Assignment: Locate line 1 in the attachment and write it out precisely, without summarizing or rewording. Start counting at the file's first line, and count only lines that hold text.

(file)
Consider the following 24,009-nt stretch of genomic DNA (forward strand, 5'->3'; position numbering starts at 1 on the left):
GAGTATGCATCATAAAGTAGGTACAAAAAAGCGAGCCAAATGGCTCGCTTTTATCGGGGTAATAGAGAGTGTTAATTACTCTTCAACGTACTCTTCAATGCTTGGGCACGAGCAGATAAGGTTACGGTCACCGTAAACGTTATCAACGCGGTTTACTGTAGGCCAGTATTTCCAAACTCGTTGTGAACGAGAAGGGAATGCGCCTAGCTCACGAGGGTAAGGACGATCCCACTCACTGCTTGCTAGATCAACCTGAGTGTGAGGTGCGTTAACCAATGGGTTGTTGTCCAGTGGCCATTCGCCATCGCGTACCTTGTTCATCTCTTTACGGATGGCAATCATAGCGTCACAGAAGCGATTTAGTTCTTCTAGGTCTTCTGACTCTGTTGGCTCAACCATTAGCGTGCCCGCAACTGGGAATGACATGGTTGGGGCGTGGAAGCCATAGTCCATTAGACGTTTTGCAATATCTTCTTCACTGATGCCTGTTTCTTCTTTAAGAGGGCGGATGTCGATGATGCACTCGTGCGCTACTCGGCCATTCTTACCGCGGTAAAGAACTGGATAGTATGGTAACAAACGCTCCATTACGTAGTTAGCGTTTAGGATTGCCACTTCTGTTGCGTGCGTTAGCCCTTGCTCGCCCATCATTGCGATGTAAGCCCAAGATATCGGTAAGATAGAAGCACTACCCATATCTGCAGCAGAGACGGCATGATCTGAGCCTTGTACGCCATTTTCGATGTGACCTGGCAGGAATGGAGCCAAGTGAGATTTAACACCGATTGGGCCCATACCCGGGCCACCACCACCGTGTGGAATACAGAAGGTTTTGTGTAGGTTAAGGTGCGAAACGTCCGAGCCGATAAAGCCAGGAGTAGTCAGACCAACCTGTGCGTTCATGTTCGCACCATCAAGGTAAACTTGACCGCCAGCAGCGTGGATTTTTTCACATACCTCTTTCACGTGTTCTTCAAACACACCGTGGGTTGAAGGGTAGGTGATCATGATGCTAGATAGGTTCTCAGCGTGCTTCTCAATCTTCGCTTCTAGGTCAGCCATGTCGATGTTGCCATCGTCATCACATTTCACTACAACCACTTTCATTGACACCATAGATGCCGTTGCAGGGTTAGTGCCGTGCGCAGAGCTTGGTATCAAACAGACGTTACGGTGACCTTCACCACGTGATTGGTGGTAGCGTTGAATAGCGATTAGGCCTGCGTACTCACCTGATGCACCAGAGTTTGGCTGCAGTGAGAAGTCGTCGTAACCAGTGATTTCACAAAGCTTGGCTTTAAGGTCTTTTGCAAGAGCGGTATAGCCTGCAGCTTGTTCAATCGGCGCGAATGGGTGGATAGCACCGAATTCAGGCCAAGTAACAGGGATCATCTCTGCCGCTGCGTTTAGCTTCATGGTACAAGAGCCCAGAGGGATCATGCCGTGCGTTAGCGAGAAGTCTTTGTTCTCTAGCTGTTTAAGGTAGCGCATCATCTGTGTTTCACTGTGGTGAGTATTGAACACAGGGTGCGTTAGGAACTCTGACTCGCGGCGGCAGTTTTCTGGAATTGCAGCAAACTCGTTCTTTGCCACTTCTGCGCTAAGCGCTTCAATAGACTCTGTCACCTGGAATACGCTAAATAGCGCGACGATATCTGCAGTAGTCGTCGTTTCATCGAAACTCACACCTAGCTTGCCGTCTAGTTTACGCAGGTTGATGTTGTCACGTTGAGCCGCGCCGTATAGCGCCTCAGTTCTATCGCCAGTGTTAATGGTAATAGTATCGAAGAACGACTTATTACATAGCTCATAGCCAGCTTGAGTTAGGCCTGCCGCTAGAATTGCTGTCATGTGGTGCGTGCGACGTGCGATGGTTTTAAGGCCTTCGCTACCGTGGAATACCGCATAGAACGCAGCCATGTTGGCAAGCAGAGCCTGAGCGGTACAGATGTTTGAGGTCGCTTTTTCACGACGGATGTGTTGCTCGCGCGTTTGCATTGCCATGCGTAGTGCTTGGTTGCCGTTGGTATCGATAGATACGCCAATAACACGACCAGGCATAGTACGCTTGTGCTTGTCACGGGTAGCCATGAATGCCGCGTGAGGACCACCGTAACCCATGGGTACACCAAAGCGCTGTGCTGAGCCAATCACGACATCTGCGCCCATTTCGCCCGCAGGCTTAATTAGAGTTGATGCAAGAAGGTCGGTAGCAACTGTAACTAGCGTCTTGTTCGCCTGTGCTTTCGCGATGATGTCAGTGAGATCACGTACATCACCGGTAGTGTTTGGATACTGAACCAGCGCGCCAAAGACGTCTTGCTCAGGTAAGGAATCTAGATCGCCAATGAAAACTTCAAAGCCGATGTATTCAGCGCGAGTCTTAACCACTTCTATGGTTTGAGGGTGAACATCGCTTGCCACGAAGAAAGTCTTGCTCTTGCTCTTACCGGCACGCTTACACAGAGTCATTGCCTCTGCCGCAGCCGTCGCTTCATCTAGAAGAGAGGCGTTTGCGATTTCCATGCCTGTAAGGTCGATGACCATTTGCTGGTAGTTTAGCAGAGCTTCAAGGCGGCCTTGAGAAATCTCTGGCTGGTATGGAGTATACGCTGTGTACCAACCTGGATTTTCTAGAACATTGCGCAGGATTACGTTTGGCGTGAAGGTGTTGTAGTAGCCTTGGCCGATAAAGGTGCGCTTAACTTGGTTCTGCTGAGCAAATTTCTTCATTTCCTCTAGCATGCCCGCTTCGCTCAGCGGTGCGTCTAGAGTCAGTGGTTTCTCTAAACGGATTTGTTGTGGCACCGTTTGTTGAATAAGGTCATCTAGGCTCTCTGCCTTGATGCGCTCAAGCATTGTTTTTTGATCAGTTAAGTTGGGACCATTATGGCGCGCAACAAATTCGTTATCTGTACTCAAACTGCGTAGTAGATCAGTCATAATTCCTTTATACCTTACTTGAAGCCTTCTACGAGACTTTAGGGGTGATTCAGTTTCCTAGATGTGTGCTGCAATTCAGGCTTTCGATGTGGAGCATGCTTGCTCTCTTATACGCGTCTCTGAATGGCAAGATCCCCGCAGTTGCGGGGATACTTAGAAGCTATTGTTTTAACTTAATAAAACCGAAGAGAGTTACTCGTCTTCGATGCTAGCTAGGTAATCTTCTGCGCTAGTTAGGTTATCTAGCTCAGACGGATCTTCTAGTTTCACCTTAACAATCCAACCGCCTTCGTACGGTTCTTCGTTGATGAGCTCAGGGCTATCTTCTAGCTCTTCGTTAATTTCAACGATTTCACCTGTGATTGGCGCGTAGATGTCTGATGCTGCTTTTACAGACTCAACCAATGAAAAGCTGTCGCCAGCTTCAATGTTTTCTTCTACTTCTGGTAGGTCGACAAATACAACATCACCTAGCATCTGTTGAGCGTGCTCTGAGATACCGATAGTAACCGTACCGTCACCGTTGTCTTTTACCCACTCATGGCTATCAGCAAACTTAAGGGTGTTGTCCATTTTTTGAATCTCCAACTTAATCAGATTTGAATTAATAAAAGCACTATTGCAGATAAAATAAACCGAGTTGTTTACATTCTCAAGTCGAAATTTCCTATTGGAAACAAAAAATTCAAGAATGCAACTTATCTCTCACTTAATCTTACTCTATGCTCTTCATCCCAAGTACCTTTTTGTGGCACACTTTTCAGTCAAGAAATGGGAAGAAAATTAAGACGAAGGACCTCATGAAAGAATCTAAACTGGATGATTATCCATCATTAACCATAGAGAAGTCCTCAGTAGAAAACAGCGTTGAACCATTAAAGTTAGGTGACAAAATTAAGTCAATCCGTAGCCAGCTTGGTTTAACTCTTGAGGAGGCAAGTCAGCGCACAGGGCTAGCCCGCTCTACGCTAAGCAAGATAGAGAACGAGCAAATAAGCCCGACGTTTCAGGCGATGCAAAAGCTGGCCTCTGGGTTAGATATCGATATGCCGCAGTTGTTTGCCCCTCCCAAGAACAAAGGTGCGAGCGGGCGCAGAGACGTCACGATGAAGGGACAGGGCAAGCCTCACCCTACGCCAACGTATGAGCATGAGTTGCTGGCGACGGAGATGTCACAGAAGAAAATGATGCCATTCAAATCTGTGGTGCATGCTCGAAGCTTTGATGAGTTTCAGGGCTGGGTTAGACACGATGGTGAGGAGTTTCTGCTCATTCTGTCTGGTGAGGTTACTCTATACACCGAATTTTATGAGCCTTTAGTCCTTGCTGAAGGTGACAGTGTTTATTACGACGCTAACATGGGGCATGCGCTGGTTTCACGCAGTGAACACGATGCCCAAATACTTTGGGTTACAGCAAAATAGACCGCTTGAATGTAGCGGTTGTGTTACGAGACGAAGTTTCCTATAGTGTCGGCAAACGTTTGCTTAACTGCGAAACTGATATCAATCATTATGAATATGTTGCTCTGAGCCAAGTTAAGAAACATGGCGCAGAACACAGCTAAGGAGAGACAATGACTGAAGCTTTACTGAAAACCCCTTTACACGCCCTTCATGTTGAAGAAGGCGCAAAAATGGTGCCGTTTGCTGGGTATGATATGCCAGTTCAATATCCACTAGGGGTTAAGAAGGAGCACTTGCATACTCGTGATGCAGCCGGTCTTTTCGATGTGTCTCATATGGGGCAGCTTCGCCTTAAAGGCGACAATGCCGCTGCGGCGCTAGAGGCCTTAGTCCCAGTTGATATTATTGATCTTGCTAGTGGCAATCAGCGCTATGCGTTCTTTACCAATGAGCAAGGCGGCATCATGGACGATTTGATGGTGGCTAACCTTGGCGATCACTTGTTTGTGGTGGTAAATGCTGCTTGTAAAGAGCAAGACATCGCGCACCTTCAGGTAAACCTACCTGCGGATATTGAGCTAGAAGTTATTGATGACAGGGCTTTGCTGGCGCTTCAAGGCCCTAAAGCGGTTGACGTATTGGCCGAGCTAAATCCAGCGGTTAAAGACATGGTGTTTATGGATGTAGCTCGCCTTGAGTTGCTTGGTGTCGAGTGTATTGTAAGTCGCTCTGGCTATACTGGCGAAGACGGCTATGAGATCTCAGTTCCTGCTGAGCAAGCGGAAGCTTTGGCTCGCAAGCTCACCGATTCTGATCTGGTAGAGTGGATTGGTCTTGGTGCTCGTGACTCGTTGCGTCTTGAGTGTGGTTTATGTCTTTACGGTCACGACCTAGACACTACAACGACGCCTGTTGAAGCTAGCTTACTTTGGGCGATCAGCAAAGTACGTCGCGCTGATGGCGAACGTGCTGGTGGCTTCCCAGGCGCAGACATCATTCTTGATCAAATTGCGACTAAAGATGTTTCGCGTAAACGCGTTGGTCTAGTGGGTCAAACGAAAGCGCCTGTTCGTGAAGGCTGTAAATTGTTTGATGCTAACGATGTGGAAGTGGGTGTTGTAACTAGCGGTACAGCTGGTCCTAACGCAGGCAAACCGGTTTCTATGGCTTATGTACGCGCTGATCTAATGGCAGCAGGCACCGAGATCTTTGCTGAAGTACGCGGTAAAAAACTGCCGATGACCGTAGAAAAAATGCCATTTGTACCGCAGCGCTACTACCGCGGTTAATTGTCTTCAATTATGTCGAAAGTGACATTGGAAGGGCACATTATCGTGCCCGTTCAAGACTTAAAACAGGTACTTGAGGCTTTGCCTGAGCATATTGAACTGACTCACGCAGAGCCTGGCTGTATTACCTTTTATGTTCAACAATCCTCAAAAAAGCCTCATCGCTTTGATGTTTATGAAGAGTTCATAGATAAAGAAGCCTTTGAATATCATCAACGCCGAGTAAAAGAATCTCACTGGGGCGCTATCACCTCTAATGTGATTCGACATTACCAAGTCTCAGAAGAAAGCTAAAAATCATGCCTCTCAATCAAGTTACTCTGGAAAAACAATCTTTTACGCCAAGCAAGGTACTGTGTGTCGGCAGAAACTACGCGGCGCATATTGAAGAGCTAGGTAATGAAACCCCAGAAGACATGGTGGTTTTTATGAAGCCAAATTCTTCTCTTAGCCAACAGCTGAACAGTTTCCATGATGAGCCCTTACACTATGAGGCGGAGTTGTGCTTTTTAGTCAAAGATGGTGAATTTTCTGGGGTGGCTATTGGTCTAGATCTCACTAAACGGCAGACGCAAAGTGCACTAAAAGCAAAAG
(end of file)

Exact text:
Consider the following 24,009-nt stretch of genomic DNA (forward strand, 5'->3'; position numbering starts at 1 on the left):